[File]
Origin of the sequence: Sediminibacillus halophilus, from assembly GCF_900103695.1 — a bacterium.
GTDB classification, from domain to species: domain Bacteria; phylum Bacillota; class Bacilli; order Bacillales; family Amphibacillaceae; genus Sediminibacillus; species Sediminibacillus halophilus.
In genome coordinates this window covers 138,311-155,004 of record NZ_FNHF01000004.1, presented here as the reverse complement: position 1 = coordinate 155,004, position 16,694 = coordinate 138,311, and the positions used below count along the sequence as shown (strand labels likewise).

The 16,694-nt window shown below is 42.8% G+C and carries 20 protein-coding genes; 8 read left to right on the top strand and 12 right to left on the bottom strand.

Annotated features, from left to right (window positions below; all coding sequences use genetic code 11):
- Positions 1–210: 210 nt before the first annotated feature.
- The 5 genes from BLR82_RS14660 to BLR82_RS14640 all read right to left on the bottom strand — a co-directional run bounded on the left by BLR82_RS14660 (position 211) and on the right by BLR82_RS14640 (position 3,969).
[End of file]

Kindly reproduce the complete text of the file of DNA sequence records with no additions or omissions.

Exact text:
Origin of the sequence: Sediminibacillus halophilus, from assembly GCF_900103695.1 — a bacterium.
GTDB classification, from domain to species: domain Bacteria; phylum Bacillota; class Bacilli; order Bacillales; family Amphibacillaceae; genus Sediminibacillus; species Sediminibacillus halophilus.
In genome coordinates this window covers 138,311-155,004 of record NZ_FNHF01000004.1, presented here as the reverse complement: position 1 = coordinate 155,004, position 16,694 = coordinate 138,311, and the positions used below count along the sequence as shown (strand labels likewise).

The 16,694-nt window shown below is 42.8% G+C and carries 20 protein-coding genes; 8 read left to right on the top strand and 12 right to left on the bottom strand.

Annotated features, from left to right (window positions below; all coding sequences use genetic code 11):
- Positions 1–210: 210 nt before the first annotated feature.
- The 5 genes from BLR82_RS14660 to BLR82_RS14640 all read right to left on the bottom strand — a co-directional run bounded on the left by BLR82_RS14660 (position 211) and on the right by BLR82_RS14640 (position 3,969).